Alongside traditional affiliate approaches – such as dedicated review sections and embedding purchase links in specific articles (see, for example, these articles on BuzzFeed highlighting the best white t-shirts, toilet paper and women’s shower curtains) – many publishers are also going online. stores. These digital stores can take a number of different forms, including those focused on generating affiliate sales.

Interior design magazine Dwell is just one publication that has taken this approach. In addition to offering articles, guides to various home projects, and links to contractors, their website also features an online store that offers “a carefully curated selection of products for home, office, travel, and the style of life”. Clicking on an item in Dwell’s store takes you to the third-party vendor where you can complete your sale.

Screenshot: Dwell’s online shopNovember 6, 2021

And after? How Affiliate Relationships Are Changing

The future of affiliate revenue offers something mixed for publishers.

On the one hand, you have an increasing number of players – like Vice – moving into this space. Others, like Gannett, have expanded their operations, while The New York Times’ decision to put its review website, Wirecutter, behind a paywall (and offer a standalone subscription for it) reflects the confidence they have in this product.

Picture via Twitter

Meanwhile, the emergence of technologies and affiliate networks like those offered by companies such as Tipser, Skimlinks, Sovrn and Rakuten, can make much of the technical work difficult for publishers – offering CMS and other digital solutions to support e-commerce activity – as well as act as an intermediary between publishers and merchants.

At the same time, publishers should also be wary of putting all their eggs in one (online) basket. The decision of major retail partners like Amazon and Walmart to reduce the commission they pay to their affiliate partners can impact a publisher’s bottom line and the effectiveness of their affiliate strategy.

Publishers should also be aware that online habits are changing and there are many ways to generate e-commerce revenue. As we’ll see, affiliate revenue isn’t the only game in town.

Outlets like BuzzFeed, for example, are experimenting with direct-to-consumer options, allowing audiences to buy directly from their site — or social feeds — without having to click through to a third party.

Image: Promotional illustration from the BuzzFeed Shopping website

Additionally, as online shopping on social media becomes more commonplace (these platforms already influence many purchasing decisions), publishers will need to refine their affiliate strategies taking into account marketing opportunities. affiliation and e-commerce through their social channels too.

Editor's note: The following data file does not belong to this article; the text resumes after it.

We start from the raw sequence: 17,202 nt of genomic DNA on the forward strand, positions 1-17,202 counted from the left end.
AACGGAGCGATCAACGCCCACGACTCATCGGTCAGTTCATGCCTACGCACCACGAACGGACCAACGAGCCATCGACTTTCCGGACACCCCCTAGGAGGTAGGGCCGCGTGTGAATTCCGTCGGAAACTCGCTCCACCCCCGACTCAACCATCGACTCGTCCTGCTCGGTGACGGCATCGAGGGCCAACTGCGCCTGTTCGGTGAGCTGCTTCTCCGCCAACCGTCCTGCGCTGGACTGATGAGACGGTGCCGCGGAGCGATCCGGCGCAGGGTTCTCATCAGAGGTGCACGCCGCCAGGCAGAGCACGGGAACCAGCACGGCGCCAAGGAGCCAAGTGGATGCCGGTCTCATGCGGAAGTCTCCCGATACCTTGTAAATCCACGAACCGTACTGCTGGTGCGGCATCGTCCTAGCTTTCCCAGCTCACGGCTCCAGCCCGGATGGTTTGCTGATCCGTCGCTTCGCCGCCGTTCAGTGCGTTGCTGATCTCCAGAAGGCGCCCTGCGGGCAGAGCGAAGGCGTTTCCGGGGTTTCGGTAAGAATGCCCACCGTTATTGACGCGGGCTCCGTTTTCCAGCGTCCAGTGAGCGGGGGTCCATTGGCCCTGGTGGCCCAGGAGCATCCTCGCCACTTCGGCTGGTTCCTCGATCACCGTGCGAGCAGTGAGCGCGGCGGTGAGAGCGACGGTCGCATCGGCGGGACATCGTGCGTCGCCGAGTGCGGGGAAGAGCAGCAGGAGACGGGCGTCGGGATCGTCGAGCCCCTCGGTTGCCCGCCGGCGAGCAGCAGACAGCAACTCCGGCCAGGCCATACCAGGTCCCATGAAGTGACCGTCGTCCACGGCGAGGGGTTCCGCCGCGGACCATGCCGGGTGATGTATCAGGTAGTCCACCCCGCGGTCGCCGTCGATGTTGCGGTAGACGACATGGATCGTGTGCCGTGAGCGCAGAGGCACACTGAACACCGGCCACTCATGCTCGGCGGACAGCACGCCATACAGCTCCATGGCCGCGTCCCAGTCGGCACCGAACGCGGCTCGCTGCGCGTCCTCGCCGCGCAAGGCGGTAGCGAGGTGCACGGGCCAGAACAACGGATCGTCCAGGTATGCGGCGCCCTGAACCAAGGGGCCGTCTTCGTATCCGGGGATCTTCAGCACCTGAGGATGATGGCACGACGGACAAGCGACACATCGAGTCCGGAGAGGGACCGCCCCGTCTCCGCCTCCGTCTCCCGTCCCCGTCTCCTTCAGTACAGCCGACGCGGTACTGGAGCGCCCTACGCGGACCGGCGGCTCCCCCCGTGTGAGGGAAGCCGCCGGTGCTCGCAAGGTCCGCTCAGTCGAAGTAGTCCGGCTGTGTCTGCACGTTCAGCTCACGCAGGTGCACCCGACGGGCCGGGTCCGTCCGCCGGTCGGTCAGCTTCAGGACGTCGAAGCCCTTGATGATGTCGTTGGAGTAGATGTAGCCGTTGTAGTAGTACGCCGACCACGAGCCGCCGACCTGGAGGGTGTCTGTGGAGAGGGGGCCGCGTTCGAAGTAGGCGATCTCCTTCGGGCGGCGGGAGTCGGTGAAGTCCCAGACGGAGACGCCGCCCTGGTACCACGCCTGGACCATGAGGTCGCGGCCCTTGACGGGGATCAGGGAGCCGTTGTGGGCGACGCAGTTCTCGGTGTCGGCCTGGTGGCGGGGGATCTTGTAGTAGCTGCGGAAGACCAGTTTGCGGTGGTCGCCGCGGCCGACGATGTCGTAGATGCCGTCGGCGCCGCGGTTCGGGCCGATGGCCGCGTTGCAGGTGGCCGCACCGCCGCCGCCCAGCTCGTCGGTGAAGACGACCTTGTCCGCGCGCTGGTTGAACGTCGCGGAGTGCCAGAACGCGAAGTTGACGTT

All of this to say, as Web Publisher PRO puts it, “while affiliate marketing is not a silver bullet, it can be an important part of a publisher’s broader approach to website monetization. “.

In particular, they note, “digital publishers see the greatest gains when they combine real-world events (like the pandemic or upcoming seasonal weather events) with online retail.”

This is especially true around major shopping periods, such as Black Friday, Cyber ​​Monday and Singles Day, hotspots that are already major revenue peaks for a number of publishers.

“Over the past three years, Meredith has experienced over 100% year-over-year growth in affiliate revenue. [thanks to commerce content]recently revealed Chloe Reznikov, Managing Director of Content and Business Strategy at Meredith Corporation. “During the 2020 holiday season, Meredith generated $35 million in Prime Day sales and $36 million in Black Friday/Cyber ​​Monday sales through our shopping content program.”

Picture: Screenshot via People.com, part of Meredith’s suite of titles

What we see, therefore, is an increasingly busy affiliate space, with an ever-increasing number of publishers crowding into this space.

Increased competition from other media companies, the emergence of social commerce and the ability to buy on social media, coupled with the need to avoid over-reliance on a single partner or platform, are all strategic considerations that publishers need to be aware of.

However, it is also a growing consumer market. And audiences are increasingly used to seeing affiliate links next to the content they consume. As a result, due to the business and content opportunities that affiliate revenue can generate, it’s clear that affiliate revenue will continue to be a part of publishers’ e-commerce strategies for some time to come.


This is an excerpt from our free downloadable report, eCommerce in publishing: trends and strategies